A Finger Lakes Winery in Winter

Gary Barletta, owner of Long Point Winery, discusses the finer points of winemaking. Photo by Bill Wingell

Excerpted from Seasons of a Finger Lakes Winery, by John C. Hartsock, published in 2011 by Cornell University Press

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Through the swirl of snow you could just make out in the distance the rows of leafless grapevines stitching across the hillside. Nearby, a snow devil twisted in a churning cloud amid whiteouts blanketing the neighboring farm field. Still farther, the dark outline of Cayuga Lake was a shadow lost in the snowstorm sweeping out of Canada.

Hardly a promising day for making wine, I thought.

Inside Long Point Winery the only evidence of the snowstorm was the distant muffled snap of the “Open” flag outside, beckoning futilely in the wind.

One thing was clear: Gary would have few customers for wine tastings today.

Gary Barletta was oblivious to the storm as he leaned over and the fluorescent light flashed across his balding head before he poked it between rows of oak barrels reflecting a tawny color in the light. He wrapped his hand around a large bung – a cork-like plug – in a bottom barrel, twisted, and withdrew it.

The owner of – and more important the winemaker at – Long Point put his nose up to the wine in the barrel and drew in deeply, slowly, his gray luminescent eyes intently focused.

“I like the way this is coming along,” he said.

He took a wine thief – a suction dropper – and inserted it into the bunghole, withdrawing a small quantity of Chardonnay. He filled first one wine glass and then another a quarter full, holding both by the stems between the fingers of his curled fist. The aging wine reflected a pale, transparent gold.

He extended his hand to me and offered a glass.

It was harsh in the nose.

“It’s still young,” he said, reading my mind.

He paused as he continued to draw in the nose. “It could be more complex.” He paused again. “It needs more oak.” Staring into the distance, he thought about it. “But it’s coming along. I like it better than last year’s.” And that surprised me given how much he had sung the praises of the previous year’s Chardonnay, as if it were a father’s cherished firstborn.

If there was nothing else to drink, one could probably drink this new Chardonnay, and that’s how it must have been for thousands of years past when most wine drinkers drank their wine young before it could turn to vinegar. Only someone who has spent season after season nurturing wine could detect how this raw new wine would age slowly into something more illuminating.

Gary picked up a stainless steel stirring paddle, a right-angled handle with a small paddle at the end of it. He inserted it in the bunghole, and slowly, quietly began to row back and forth, back and forth.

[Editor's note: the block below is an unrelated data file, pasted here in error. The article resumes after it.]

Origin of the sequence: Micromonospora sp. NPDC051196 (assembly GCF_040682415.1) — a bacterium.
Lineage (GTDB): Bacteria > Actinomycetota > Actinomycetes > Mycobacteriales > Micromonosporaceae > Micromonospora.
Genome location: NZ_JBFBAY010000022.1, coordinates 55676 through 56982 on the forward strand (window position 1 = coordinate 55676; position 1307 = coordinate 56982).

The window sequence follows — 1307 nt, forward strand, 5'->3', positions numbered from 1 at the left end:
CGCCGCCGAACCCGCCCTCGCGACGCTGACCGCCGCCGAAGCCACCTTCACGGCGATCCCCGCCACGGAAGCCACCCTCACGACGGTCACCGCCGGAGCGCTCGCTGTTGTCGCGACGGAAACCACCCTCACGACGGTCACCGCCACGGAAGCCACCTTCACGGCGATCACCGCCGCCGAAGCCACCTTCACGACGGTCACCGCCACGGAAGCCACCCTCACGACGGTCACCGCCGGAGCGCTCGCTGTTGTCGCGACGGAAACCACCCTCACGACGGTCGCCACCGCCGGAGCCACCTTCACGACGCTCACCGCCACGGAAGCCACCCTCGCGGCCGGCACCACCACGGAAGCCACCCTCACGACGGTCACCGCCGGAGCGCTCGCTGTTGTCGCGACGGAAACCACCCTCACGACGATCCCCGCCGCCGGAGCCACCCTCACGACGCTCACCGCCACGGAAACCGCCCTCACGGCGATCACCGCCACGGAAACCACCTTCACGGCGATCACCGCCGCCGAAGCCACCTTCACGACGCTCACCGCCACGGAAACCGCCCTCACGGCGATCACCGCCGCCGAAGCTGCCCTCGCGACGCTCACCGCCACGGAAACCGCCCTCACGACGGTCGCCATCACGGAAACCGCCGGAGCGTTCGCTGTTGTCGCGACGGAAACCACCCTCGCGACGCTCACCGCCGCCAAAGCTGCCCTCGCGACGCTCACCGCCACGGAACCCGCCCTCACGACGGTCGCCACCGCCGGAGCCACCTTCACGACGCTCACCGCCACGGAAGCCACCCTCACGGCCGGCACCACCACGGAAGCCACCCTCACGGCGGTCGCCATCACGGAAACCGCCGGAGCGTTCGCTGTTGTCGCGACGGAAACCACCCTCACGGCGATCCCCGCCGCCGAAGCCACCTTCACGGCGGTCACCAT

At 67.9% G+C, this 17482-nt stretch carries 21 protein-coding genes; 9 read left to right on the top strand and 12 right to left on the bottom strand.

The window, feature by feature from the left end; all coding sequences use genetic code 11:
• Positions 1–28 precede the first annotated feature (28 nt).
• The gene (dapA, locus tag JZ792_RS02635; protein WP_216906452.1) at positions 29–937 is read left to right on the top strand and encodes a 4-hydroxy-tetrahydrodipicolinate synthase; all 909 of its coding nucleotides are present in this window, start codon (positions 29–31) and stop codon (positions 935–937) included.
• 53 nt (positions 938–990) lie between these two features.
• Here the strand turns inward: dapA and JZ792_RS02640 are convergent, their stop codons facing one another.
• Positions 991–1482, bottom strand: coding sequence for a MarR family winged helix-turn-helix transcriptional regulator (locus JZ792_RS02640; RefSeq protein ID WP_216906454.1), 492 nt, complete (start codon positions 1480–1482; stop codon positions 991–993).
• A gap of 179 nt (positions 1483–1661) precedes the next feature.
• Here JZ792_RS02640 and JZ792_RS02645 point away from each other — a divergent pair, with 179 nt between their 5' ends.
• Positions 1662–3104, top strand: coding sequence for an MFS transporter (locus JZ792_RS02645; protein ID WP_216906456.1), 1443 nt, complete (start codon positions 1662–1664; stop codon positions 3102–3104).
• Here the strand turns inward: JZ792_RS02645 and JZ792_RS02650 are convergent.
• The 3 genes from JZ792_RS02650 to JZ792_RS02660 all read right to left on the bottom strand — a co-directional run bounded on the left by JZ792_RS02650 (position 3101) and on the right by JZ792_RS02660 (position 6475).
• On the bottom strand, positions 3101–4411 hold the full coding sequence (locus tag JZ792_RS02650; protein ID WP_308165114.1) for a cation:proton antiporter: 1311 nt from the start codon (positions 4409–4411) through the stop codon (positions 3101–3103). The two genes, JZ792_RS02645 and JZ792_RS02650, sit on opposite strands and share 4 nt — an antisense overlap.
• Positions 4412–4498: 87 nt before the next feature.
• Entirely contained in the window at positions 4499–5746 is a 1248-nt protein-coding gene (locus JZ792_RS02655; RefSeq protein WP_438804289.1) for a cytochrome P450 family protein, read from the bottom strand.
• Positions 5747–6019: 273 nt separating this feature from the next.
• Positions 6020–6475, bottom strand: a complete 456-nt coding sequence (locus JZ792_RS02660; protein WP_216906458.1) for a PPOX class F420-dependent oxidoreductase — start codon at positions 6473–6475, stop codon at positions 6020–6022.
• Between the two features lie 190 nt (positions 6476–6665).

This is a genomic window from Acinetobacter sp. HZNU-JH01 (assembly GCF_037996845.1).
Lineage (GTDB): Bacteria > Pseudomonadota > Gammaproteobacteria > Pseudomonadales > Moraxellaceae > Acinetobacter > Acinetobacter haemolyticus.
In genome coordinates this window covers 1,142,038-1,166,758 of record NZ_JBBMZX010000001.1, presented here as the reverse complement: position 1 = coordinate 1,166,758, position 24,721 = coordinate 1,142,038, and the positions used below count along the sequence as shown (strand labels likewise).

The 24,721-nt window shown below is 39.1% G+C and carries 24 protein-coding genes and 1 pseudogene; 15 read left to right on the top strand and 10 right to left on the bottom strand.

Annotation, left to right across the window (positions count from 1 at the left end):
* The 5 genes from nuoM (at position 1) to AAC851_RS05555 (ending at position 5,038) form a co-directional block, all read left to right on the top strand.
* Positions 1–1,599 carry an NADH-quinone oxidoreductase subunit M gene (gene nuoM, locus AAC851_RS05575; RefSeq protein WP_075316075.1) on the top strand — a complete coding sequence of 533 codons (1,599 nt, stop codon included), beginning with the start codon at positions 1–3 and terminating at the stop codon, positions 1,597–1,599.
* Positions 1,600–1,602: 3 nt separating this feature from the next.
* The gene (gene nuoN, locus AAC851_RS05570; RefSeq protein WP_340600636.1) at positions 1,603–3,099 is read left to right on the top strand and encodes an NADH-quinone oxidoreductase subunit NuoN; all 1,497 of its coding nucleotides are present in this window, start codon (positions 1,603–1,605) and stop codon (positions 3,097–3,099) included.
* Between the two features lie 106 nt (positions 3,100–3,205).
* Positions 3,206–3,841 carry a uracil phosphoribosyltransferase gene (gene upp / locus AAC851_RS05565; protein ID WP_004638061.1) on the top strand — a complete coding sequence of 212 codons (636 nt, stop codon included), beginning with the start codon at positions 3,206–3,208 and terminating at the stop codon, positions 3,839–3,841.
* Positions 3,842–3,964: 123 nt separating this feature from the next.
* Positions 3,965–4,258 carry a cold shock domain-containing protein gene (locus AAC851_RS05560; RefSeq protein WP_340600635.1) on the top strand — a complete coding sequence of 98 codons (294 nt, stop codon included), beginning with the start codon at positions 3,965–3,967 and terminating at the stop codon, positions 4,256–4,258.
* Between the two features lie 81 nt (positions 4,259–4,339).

The paddle stirred up the lees – the sediment – to impart flavor. The lees had settled in the barrel since Gary last stirred two weeks ago. He continued silently paddling the Chardonnay, pushing and pulling against the volume of wine resisting the paddle blade in the 60-gallon
barrel. You could hear a cricket, a refugee from the storm, saw his fiddle, it was so quiet in the winery.

On a winter’s day that’s how you can often find Gary. Testing. Teasing. Hoping.
To a non-wine drinker there might appear to be something slightly illicit in wanting to start your own winery. After all, it doesn’t contribute to the basic necessities of life such as clothing, shelter, the greater public weal. When you think about it, starting a winery appears to be downright self-indulgent. Which may explain why Gary’s wife, Rosemary, likes to say, sometimes with a hint of embarrassment, that the winery was Gary’s idea.

“I’m doing it to humor him.”

But that’s not entirely true. Because while Rosie is the kind of person who doesn’t let on at first, she is as passionately committed to the winery as Gary. For example, when I told her one day that the Robert Mondavi Winery in California had been sold to the largest wine company in the world, she said, “I wouldn’t sell. No matter what they offered me.”

Not that Constellation Brands, which bought Mondavi in 2004, would take note of a little mom-and-pop operation like the Barletta’s. But to Rosie it was the principle of the thing. They had worked too hard to get to the point where they are now: They had built a winery. Their winery.

Then there is the matter of palate. Ask Gary. Because in many ways, Rosie’s palate is just as refined as Gary’s when it comes to tasting wine. She will tell him when she thinks the wine is not good.

“And you know, she’s usually right,” he admits.

Once again, to her it’s the principle of the thing: “We are not going to sell bad wine.” At least not knowingly, because there are times when wine can take on a life of its own, times when it can turn unpalatable, even into a monster, defying the best efforts of the winemaker.

To order a copy of the book or learn more about this title (ISBN 978-0-8014-4881-2), visit www.cornellpress.cornell.edu or call 800-666-2211.


by John C. Hartstock